Upper St. Anthony lock touted as Asian carp blockerby Julie Siple, Minnesota Public Radio
MINNEAPOLIS — Two members of Minnesota's congressional delegation visited the Upper St. Anthony Falls Lock and Dam in Minneapolis Monday to call attention to the spread of Asian carp.
DFL Sen. Amy Klobuchar and Republican Rep. Erik Paulsen discussed legislation introduced last week that would kick-start the process of possibly closing the Upper St. Anthony Falls Lock and Dam to help stop the spread of the carp.
It would order studies on both the temporary and permanent closing of the navigation lock, and would require that the dam be immediately closed if Asian carp were found in certain areas.
Klobuchar said Asian carp threaten tourism, Minnesota's fifth-largest industry and one that relies on the state's lakes and rivers.
"In fact, it is an $11-billion-a-year industry," she said. "You can imagine if you even look at the economics of this, why it is so important that Asian carp are not devouring all our fish and our way of life in Minnesota."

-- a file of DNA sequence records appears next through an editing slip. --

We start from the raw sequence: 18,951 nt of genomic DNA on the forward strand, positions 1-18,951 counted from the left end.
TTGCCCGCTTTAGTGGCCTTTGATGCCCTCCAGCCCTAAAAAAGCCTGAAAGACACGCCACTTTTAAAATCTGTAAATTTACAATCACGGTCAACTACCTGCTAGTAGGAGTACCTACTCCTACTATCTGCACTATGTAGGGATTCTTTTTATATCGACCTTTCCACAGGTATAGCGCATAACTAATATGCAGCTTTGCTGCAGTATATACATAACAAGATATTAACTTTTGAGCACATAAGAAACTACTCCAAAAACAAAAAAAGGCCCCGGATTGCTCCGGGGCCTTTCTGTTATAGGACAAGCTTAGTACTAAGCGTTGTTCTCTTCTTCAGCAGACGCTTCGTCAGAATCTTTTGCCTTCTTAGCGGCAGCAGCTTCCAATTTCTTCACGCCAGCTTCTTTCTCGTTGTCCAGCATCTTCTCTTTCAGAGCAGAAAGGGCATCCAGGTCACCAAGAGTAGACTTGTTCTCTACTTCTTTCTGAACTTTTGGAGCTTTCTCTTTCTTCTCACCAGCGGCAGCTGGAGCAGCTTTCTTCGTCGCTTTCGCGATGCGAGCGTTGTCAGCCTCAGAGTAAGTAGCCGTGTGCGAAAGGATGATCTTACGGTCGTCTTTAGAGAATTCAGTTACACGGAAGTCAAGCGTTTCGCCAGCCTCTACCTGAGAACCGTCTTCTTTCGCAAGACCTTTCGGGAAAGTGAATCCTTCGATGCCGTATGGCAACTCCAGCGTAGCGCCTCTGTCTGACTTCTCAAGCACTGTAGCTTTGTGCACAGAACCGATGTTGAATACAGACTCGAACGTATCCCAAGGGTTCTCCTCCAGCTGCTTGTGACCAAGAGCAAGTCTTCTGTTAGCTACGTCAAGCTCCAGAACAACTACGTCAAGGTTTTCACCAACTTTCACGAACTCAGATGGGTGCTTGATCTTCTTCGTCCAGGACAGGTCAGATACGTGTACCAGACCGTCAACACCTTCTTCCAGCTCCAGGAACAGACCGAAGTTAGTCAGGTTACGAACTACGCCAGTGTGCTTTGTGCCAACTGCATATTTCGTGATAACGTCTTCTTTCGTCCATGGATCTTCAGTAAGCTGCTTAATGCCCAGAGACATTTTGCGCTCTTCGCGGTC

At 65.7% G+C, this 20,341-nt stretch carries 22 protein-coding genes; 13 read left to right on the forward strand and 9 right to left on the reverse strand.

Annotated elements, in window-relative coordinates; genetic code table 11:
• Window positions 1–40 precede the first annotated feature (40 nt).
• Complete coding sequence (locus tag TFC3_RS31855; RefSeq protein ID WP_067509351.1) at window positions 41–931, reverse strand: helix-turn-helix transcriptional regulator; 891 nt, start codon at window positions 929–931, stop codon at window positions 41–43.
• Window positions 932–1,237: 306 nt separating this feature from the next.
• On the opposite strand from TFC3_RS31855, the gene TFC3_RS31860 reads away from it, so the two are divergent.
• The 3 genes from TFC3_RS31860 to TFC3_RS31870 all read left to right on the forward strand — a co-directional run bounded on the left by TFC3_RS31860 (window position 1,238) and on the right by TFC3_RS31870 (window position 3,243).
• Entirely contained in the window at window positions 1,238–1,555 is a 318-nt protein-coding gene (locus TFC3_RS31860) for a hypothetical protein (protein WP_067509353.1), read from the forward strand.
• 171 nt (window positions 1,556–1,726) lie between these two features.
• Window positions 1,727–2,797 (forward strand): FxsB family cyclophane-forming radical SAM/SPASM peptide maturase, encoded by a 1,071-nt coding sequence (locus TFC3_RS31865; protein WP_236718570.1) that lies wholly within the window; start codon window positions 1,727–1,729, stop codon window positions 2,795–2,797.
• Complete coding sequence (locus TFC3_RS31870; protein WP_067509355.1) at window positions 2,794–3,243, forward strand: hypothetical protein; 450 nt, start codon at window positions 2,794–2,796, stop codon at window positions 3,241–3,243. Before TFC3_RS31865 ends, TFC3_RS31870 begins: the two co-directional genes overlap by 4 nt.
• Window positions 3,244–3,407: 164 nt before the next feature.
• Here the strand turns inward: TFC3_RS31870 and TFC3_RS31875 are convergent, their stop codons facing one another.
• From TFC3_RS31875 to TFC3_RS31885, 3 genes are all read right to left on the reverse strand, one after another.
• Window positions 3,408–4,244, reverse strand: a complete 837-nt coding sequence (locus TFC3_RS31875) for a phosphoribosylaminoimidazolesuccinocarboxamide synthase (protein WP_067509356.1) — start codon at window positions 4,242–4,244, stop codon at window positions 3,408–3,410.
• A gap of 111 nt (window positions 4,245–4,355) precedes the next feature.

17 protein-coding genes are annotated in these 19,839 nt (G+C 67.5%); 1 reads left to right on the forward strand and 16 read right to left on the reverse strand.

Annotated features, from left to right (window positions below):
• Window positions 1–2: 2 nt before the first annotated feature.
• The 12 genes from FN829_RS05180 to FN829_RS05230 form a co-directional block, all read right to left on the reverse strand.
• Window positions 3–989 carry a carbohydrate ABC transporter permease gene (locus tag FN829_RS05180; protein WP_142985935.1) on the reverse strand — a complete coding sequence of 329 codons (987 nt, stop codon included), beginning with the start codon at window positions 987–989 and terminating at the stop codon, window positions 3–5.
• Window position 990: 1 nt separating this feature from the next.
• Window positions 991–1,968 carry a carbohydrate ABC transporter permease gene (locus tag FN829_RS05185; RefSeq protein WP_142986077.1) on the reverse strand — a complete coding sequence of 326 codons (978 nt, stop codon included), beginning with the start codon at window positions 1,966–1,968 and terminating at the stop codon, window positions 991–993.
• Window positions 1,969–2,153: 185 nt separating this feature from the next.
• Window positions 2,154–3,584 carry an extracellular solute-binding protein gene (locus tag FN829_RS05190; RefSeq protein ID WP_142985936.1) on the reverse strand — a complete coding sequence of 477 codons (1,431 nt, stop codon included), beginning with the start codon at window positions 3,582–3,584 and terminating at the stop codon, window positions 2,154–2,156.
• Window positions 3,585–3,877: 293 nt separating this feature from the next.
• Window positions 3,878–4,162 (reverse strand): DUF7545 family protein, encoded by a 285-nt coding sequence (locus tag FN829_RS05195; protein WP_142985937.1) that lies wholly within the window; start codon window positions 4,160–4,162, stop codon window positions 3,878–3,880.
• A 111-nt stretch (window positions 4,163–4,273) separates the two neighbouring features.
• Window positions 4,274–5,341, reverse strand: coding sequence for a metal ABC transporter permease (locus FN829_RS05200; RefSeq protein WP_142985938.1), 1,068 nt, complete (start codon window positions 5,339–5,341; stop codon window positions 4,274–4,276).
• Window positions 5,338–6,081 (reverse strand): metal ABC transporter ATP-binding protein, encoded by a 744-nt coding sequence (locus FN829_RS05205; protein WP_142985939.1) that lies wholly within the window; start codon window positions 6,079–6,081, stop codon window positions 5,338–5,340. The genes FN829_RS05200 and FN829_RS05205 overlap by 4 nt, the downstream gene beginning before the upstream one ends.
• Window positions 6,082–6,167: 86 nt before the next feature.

They were joined by Minnesota Department of Natural Resources Deputy Commissioner Dave Schad, who said Asian carp present a real threat to Minnesota's waters.
"There's really no other fish that's capable of wreaking the kind of damage to our lakes and streams that these Asian carp present," Schad said.
Schad said the recent capture of carp in the Winona area shows the fish are here, though there is no evidence that they are breeding. Schad encouraged federal and state officials to help find a solution before the fish start breeding in Minnesota waters.
At the state level, Gov. Mark Dayton's proposed supplemental budget released Monday includes $4 million to fight the spread of Asian carp and other invasive species.
Klobuchar and Paulsen were at the University of Minnesota's St. Anthony Falls Laboratory, near the lock and dam. Researchers at that lab are investigating ways to prevent the spread of Asian carp.